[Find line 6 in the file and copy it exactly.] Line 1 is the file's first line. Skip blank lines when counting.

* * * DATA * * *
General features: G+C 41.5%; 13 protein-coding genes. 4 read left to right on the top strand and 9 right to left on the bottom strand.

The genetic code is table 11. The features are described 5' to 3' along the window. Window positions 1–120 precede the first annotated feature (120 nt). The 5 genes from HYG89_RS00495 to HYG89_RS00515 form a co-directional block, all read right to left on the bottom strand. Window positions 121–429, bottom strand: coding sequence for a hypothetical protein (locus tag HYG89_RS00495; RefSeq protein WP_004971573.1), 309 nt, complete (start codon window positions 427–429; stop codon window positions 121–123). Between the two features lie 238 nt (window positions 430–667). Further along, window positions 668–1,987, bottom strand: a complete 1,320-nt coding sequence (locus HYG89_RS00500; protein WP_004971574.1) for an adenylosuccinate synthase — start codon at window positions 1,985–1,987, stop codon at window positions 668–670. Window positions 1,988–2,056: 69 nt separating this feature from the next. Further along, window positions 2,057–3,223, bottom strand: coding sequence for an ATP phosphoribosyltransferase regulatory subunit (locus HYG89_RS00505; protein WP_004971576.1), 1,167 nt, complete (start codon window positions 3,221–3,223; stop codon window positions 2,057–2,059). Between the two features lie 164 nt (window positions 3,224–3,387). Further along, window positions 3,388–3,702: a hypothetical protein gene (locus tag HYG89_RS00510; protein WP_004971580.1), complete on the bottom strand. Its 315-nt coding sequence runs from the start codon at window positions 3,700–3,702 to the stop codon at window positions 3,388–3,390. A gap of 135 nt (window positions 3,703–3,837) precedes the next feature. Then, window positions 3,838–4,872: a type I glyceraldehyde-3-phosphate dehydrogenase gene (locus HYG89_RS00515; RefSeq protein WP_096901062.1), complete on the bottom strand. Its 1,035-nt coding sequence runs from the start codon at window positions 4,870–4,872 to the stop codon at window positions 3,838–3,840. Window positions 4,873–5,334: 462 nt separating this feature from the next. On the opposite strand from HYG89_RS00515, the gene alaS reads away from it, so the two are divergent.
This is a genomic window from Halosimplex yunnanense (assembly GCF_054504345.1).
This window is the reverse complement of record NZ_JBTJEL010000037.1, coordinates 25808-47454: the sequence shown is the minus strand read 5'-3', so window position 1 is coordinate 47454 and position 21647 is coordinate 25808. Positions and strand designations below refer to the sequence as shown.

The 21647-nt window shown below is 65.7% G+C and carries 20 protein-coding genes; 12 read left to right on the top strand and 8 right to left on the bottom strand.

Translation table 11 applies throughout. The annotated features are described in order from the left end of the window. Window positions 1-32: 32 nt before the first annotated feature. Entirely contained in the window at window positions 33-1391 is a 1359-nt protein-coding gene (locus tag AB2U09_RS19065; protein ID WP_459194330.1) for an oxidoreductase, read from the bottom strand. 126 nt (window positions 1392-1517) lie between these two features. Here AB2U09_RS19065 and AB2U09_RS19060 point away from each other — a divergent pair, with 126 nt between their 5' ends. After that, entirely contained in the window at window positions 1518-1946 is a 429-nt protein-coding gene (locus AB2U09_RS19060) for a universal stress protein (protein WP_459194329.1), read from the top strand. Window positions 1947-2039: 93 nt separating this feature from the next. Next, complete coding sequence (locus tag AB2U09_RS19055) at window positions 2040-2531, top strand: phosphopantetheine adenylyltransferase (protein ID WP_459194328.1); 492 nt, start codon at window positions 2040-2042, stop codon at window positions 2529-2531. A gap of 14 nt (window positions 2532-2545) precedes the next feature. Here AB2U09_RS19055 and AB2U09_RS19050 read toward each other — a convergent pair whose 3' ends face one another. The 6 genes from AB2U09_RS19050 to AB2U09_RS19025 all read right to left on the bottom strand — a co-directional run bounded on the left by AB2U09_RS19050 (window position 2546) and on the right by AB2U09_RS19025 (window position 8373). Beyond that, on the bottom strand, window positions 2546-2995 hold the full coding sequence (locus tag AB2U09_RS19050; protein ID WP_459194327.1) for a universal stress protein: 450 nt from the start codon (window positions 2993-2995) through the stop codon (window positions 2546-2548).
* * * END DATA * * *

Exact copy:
Translation table 11 applies throughout. The annotated features are described in order from the left end of the window. Window positions 1-32: 32 nt before the first annotated feature. Entirely contained in the window at window positions 33-1391 is a 1359-nt protein-coding gene (locus tag AB2U09_RS19065; protein ID WP_459194330.1) for an oxidoreductase, read from the bottom strand. 126 nt (window positions 1392-1517) lie between these two features. Here AB2U09_RS19065 and AB2U09_RS19060 point away from each other — a divergent pair, with 126 nt between their 5' ends. After that, entirely contained in the window at window positions 1518-1946 is a 429-nt protein-coding gene (locus AB2U09_RS19060) for a universal stress protein (protein WP_459194329.1), read from the top strand. Window positions 1947-2039: 93 nt separating this feature from the next. Next, complete coding sequence (locus tag AB2U09_RS19055) at window positions 2040-2531, top strand: phosphopantetheine adenylyltransferase (protein ID WP_459194328.1); 492 nt, start codon at window positions 2040-2042, stop codon at window positions 2529-2531. A gap of 14 nt (window positions 2532-2545) precedes the next feature. Here AB2U09_RS19055 and AB2U09_RS19050 read toward each other — a convergent pair whose 3' ends face one another. The 6 genes from AB2U09_RS19050 to AB2U09_RS19025 all read right to left on the bottom strand — a co-directional run bounded on the left by AB2U09_RS19050 (window position 2546) and on the right by AB2U09_RS19025 (window position 8373). Beyond that, on the bottom strand, window positions 2546-2995 hold the full coding sequence (locus tag AB2U09_RS19050; protein ID WP_459194327.1) for a universal stress protein: 450 nt from the start codon (window positions 2993-2995) through the stop codon (window positions 2546-2548).